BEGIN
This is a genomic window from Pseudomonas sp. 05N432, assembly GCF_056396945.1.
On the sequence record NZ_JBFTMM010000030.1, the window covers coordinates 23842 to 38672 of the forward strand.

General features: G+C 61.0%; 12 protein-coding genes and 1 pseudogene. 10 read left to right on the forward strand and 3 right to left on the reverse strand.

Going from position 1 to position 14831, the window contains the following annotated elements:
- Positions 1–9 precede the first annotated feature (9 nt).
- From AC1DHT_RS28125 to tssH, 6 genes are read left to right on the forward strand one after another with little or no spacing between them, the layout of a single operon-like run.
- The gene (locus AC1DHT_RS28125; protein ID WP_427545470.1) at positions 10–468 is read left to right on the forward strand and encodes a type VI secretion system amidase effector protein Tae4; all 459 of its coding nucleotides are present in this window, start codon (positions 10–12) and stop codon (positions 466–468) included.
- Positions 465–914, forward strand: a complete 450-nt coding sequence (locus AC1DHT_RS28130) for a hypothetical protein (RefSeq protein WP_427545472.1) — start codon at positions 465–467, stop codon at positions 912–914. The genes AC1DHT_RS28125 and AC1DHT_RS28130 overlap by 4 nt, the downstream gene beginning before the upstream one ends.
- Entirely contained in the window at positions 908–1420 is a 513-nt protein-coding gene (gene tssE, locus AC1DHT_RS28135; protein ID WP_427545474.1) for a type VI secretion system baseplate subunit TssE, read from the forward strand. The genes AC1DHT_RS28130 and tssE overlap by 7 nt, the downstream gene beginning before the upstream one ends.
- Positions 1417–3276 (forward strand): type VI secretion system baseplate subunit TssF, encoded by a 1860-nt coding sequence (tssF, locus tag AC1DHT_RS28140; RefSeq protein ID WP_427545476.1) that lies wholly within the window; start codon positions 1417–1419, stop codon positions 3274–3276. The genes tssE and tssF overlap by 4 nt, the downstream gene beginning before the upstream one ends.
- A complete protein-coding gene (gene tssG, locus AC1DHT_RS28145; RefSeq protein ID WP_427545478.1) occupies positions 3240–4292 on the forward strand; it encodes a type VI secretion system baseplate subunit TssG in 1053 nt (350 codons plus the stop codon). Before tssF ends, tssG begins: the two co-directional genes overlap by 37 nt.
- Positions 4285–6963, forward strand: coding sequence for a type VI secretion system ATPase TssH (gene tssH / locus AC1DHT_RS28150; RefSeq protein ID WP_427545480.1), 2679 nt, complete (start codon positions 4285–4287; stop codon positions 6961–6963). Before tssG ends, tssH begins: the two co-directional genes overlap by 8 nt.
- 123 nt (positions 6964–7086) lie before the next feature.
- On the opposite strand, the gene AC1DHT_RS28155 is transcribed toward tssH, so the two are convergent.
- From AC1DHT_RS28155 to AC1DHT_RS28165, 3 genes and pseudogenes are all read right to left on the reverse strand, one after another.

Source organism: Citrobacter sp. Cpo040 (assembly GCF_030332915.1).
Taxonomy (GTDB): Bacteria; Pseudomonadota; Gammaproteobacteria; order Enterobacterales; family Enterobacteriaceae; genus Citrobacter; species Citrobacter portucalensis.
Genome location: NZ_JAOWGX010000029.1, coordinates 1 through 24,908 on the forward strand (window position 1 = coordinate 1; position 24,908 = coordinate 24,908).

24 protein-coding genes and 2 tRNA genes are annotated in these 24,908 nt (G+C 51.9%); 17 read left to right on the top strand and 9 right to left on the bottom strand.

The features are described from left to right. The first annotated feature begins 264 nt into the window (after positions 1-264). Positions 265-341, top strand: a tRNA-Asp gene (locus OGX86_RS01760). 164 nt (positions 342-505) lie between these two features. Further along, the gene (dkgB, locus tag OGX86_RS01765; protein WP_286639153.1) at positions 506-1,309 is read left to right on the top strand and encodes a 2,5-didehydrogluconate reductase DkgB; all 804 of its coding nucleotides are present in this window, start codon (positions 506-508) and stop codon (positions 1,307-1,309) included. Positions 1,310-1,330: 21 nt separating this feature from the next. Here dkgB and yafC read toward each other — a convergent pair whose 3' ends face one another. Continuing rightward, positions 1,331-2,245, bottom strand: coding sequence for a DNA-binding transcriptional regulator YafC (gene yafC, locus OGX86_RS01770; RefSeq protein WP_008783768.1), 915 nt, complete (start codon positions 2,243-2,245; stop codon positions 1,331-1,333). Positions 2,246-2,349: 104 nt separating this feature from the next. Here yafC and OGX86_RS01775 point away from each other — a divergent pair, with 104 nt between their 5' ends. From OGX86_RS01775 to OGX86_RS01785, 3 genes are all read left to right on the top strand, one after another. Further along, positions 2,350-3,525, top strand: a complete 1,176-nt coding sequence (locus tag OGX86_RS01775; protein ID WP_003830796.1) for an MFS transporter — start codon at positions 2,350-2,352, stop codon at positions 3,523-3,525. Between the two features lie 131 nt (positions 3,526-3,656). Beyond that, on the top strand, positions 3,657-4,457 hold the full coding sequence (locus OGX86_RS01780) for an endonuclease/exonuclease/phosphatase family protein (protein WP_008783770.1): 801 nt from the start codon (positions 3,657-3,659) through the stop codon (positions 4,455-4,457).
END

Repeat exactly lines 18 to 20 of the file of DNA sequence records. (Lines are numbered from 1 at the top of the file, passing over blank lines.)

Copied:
Genome location: NZ_JAOWGX010000029.1, coordinates 1 through 24,908 on the forward strand (window position 1 = coordinate 1; position 24,908 = coordinate 24,908).

24 protein-coding genes and 2 tRNA genes are annotated in these 24,908 nt (G+C 51.9%); 17 read left to right on the top strand and 9 right to left on the bottom strand.

The features are described from left to right. The first annotated feature begins 264 nt into the window (after positions 1-264). Positions 265-341, top strand: a tRNA-Asp gene (locus OGX86_RS01760). 164 nt (positions 342-505) lie between these two features. Further along, the gene (dkgB, locus tag OGX86_RS01765; protein WP_286639153.1) at positions 506-1,309 is read left to right on the top strand and encodes a 2,5-didehydrogluconate reductase DkgB; all 804 of its coding nucleotides are present in this window, start codon (positions 506-508) and stop codon (positions 1,307-1,309) included. Positions 1,310-1,330: 21 nt separating this feature from the next. Here dkgB and yafC read toward each other — a convergent pair whose 3' ends face one another. Continuing rightward, positions 1,331-2,245, bottom strand: coding sequence for a DNA-binding transcriptional regulator YafC (gene yafC, locus OGX86_RS01770; RefSeq protein WP_008783768.1), 915 nt, complete (start codon positions 2,243-2,245; stop codon positions 1,331-1,333). Positions 2,246-2,349: 104 nt separating this feature from the next. Here yafC and OGX86_RS01775 point away from each other — a divergent pair, with 104 nt between their 5' ends. From OGX86_RS01775 to OGX86_RS01785, 3 genes are all read left to right on the top strand, one after another. Further along, positions 2,350-3,525, top strand: a complete 1,176-nt coding sequence (locus tag OGX86_RS01775; protein ID WP_003830796.1) for an MFS transporter — start codon at positions 2,350-2,352, stop codon at positions 3,523-3,525. Between the two features lie 131 nt (positions 3,526-3,656). Beyond that, on the top strand, positions 3,657-4,457 hold the full coding sequence (locus OGX86_RS01780) for an endonuclease/exonuclease/phosphatase family protein (protein WP_008783770.1): 801 nt from the start codon (positions 3,657-3,659) through the stop codon (positions 4,455-4,457).